The beloved mother of Kiss singer and bassist Gene Simmons, Florence “Flora” Klein, has passed away at the age of 92.
Klein was born in Jand, Hungary, and was held in Nazi concentration camps with her family when she was just 14. She managed to survive the Holocaust along with only one other family member, her brother Larry Klein.
She later emigrated to Israel and married carpenter Ferenc “Feri” Yehiel Witz. She gave birth to the couple’s only child — Simmons, who born Chaim Witz — 69 years ago, on August 25, 1949. The new parents had problems though and soon went their separate ways.
When her son was 8-years-old, Klein immigrated to the United States with him. She humbly raised the future rock star as a single mother in Queens, New York, while working at a button factory, according to Biography.
Fans of the reality television series Gene Simmons’ Family Jewels, which aired for seven seasons on A&E from 2006 to 2012, will recall the family’s visits to New York to visit Klein. She spoke with a thick accent and always doted on her only child.
Klein’s cause and date of death is currently unknown, but tributes from her family members and those close to Simmons began hitting social media on Thursday, December 6.
The Demon’s wife, Shannon Tweed Simmons, shared a sweet picture of her husband, mother-in-law, and 29-year-old son Nick from when he was an infant on Instagram.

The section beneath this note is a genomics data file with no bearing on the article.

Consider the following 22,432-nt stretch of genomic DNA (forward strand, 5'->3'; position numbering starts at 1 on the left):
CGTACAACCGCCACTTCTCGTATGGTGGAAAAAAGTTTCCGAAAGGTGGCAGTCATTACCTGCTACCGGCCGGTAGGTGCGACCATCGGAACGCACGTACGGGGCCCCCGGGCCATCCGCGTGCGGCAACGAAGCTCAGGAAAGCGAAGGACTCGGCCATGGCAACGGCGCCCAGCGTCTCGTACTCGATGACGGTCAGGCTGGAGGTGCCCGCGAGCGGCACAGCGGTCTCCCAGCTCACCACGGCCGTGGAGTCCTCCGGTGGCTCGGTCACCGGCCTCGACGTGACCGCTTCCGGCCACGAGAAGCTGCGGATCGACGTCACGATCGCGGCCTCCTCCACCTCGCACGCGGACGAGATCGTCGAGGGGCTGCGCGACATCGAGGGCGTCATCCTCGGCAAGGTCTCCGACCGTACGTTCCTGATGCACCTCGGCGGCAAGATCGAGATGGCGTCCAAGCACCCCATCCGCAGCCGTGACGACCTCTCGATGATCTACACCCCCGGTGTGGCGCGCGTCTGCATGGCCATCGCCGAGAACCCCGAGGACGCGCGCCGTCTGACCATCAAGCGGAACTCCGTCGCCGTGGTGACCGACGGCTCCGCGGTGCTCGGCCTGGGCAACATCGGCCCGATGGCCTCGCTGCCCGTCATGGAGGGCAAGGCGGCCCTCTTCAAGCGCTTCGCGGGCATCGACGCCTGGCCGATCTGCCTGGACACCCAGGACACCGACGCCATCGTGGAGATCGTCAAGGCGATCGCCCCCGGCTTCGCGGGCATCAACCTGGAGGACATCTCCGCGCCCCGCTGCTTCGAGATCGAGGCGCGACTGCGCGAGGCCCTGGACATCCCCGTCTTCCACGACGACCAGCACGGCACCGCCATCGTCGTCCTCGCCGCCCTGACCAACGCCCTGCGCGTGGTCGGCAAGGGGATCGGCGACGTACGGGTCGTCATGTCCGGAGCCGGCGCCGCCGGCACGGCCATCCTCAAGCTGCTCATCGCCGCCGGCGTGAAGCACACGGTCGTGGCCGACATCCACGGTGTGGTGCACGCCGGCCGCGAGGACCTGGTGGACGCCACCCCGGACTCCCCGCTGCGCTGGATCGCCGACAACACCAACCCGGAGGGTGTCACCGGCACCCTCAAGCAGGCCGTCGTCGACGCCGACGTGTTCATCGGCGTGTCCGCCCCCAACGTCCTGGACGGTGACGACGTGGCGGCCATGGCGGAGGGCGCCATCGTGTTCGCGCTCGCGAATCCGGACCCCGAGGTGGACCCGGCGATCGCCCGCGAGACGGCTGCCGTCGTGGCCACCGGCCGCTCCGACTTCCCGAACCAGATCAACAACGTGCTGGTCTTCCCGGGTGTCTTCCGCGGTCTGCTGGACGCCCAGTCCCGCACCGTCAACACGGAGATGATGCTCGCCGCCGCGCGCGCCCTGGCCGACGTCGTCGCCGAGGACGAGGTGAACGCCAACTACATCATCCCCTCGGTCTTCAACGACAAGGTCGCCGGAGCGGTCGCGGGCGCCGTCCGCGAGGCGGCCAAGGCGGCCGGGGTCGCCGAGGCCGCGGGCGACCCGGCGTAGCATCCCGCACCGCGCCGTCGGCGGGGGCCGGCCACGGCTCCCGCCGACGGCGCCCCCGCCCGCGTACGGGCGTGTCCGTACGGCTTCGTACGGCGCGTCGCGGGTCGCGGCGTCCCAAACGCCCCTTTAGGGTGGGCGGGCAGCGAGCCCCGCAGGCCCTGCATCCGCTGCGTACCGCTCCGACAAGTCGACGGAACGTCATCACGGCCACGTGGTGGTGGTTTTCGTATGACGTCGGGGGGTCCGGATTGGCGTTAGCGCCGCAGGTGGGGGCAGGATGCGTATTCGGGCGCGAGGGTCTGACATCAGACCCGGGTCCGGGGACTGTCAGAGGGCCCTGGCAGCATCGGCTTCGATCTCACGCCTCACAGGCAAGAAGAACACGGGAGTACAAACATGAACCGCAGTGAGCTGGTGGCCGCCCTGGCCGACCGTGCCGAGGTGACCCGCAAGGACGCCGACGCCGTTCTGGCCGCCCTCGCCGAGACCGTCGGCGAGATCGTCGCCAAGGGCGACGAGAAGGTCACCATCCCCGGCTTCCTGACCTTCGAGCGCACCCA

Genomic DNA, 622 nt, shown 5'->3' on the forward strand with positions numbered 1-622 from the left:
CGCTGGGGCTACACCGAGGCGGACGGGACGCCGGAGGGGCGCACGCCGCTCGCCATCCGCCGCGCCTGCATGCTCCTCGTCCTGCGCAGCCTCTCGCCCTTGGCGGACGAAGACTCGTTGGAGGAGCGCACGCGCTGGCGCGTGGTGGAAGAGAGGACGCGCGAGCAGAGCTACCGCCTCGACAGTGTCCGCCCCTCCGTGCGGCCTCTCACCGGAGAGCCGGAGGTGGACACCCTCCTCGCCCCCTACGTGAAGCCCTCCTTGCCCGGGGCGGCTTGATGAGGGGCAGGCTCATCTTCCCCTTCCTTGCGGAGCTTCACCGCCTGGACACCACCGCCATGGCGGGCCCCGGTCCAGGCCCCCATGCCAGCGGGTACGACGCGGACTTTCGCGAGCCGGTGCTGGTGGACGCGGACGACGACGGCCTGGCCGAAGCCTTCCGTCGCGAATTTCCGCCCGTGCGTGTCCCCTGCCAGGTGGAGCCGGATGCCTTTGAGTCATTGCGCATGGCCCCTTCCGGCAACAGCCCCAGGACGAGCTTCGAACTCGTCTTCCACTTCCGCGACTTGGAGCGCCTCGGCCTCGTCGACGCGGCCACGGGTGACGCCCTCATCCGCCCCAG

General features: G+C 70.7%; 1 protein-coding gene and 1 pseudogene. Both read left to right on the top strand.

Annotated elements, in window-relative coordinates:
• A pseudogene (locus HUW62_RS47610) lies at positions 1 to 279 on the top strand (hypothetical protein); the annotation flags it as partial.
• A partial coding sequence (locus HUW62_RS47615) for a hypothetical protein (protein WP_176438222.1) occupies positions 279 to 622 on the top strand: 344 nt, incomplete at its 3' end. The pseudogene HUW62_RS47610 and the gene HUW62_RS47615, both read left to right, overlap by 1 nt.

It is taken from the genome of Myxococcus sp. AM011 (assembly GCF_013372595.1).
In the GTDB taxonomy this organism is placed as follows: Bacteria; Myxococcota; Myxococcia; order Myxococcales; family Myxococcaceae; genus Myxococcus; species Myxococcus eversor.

“Rest in peace my dear Flora,” she began the photo’s caption.
“The best grandma and mother in law I could ask for. You were loved and you will be missed.”
Kiss co-founder Paul Stanley shared a black-and-white photo of Simmons as a toddler with his beautiful mother and wrote a loving message on Instagram.
“I knew [Flora] as long as I’ve known Gene,” he said.
“Beyond her fierce love and pride in her only child she was his inspiration to live up to being worthy of the sacrifices she made in a very difficult and at times horrific life. A holocaust survivor she fought for all she had and her fierce protection and pride in Gene made her someone to be feared, admired and loved. I will miss her laugh and smile. Let us all say a prayer for her, Gene and his family.”
Earlier this year, Simmons called his mother his “hero” in a piece for the Sydney Morning Herald.
“She saw her mother walk into a gas chamber. Despite the tragedy, she is a positive person who sees the goodness in people’s hearts. I wouldn’t be that forgiving if I had lived her life,” he said.